Frustration in dogs: Could a new toy be the answer?

Frustration is a growing problem for our pet dogs. All our dogs suffer with frustration to some degree; it’s kind of inevitable when we don’t speak the same language. But when it gets out of hand, it can be a very destructive problem. In fact, I’d go so far as to say that most aggressive behaviour started out as frustration. So, it shouldn’t be under estimated. Here’s a little more insight into frustration in dogs, and a few new ways we can help!

Constantly changing needs

Our own needs are constantly changing throughout the day. We can get hungry, playful, bored, tired, thirsty, hot, sore, or anything else, at any time. It’s easy for us to address those needs, mostly we just get what we need and get on with our day. When our dogs have needs that aren’t met they are not always so lucky.

Toddlers have the same problem. Long before they learn how to talk they develop specific needs. For many toddlers, not being able to communicate how they feel leads to tantrums. The same happens to our dogs. Except when a dog has a “tantrum” it often results in difficult behaviours like lunging, barking, chewing, mouthing, peeing, barking, and even aggressive behaviours.

What’s the problem?

Frustration comes as a result of two things: not being able to get what we need, or not knowing what to expect.

If you are at work at 11am and you are hungry, imagine not knowing when lunch time will be, or if there will be decent food available. That’s quite a different feeling to knowing that lunch is always at 12noon and they always make your sandwich how you like it. In the second scenario you relax and get on with your work. In the first instance you might get distracted, maybe even anxious. You might start asking people about when they think lunch time will be. Or you might watch your boss obsessively for clues. You might even try to guess based on past experience, and then as each prediction passes, the anxious feeling increases.

The situation is much worse for our dogs. They are completely at our mercy. They can’t speak when they have a need, or tell us when something is wrong – not in the same way anyway. Humans are pretty inconsistent too, so it can be hard for them to know what to expect.

black dog being offered a donut. The dog doesn't appear to want it
When we don’t know what they want, we see frustration in dogs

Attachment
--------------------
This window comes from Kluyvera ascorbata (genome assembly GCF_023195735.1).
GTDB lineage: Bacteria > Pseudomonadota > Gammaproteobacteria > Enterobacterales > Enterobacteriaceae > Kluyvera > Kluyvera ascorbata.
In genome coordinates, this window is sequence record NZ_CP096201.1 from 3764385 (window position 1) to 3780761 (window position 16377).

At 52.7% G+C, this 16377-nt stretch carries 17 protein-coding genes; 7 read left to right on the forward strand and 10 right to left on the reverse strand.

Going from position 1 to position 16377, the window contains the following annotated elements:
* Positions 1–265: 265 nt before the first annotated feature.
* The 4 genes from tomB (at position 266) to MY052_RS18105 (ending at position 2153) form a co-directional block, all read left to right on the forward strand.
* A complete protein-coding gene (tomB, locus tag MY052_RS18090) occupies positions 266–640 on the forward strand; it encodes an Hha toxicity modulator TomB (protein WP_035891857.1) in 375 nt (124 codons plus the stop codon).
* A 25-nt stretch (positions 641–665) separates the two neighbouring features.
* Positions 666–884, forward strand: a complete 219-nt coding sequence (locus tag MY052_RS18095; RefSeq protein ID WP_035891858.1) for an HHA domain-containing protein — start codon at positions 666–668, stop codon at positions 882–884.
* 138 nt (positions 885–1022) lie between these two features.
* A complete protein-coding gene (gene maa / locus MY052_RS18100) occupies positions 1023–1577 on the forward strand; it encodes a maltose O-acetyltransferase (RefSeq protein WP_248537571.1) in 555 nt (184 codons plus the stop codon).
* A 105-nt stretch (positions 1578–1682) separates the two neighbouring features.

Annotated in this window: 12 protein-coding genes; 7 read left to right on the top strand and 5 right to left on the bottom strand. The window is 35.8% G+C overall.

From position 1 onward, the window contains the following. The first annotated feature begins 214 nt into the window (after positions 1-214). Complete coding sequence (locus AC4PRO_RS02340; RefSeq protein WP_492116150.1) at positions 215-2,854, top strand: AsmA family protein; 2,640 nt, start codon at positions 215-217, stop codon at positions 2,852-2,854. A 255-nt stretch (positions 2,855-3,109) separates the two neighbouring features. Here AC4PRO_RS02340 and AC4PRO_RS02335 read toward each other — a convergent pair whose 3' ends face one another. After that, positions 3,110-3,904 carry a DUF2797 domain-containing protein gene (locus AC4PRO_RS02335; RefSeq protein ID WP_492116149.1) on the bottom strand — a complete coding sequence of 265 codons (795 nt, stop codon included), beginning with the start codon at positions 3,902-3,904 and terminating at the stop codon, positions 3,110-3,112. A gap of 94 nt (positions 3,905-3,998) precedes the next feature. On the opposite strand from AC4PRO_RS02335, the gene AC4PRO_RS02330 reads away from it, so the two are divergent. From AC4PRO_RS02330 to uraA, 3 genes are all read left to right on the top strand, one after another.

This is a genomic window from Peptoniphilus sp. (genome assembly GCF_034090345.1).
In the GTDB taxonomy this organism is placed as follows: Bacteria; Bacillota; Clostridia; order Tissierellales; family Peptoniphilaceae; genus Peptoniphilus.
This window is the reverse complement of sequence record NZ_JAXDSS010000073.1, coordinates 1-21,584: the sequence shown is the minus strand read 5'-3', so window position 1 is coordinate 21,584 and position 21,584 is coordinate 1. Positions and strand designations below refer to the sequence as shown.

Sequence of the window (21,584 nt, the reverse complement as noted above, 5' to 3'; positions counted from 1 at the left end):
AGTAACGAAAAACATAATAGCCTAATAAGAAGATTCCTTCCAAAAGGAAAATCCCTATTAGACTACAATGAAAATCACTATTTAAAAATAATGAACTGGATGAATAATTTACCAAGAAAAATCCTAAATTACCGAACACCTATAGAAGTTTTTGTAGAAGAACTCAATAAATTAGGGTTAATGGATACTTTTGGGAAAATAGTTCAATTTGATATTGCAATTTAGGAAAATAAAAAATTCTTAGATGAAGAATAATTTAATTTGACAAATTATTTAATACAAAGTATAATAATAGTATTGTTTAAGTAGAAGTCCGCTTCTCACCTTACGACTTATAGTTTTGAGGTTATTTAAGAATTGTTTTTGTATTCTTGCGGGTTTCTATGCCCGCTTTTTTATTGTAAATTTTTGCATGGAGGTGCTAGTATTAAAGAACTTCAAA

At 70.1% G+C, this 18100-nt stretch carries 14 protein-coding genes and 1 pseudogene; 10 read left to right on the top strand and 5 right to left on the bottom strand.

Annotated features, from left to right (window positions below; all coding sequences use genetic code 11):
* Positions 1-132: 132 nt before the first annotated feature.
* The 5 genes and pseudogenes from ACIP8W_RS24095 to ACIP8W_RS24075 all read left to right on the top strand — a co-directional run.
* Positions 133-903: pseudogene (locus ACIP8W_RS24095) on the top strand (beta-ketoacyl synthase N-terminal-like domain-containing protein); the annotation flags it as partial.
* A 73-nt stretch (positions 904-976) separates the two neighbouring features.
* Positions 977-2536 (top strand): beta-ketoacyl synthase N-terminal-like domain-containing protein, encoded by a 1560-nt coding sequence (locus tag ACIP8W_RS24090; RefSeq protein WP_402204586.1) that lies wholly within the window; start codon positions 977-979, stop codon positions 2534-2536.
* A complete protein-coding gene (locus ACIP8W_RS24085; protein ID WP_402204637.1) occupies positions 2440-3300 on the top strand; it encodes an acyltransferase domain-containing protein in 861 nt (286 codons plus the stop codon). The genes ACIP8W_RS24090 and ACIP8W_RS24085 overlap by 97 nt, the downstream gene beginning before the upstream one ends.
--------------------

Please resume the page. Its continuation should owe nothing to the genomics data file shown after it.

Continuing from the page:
In itself, this might not cause a tantrum, but it could contribute to one later. Frustration builds up throughout the day, and only once the level has reached a certain limit, will the dog react. This could mean that a dog appears to massively overreact to something small like being held back by a lead, or having a stolen tissue taken away from him. But actually, he’s been filling up with frustrations all day. It’s just the straw that broke the camels back!

Typical behaviours

Almost any behaviour problem can result from frustration, even reactive behaviour, stealing, and separation anxiety, but the most obvious one is extreme mouthing. This looks and feels most like a tantrum but is often miss-described as dominant behaviour. It could be mouthing at leads, clothes and doorframes, and it could also be pouncing and biting at people faces and hands. These attacks are scary, and often you’ll feel powerless when the dog is in full flow. Only once the frustration has drained away will the dog settle and it will be like as if nothing happened.

How can we help?

We can see that when we know how to ask, and what to expect, frustration is low. So here are a few ways to help address both those:


Remove barriers: Dogs that suffer with frustration will be sensitive to anything that feels like a barrier. These barriers will contribute the the build up so removing these is a good first step. In particular, they will hate being confined to a crate, and they won’t like their slow feeder. They will also hate being lead walked, and especially won’t like being told which way to go on their walks. Dogs with frustration need to learn a recall so they can explore freely, and without the lead barrier. Just think that every time the lead tightens, more frustration is added to the pot.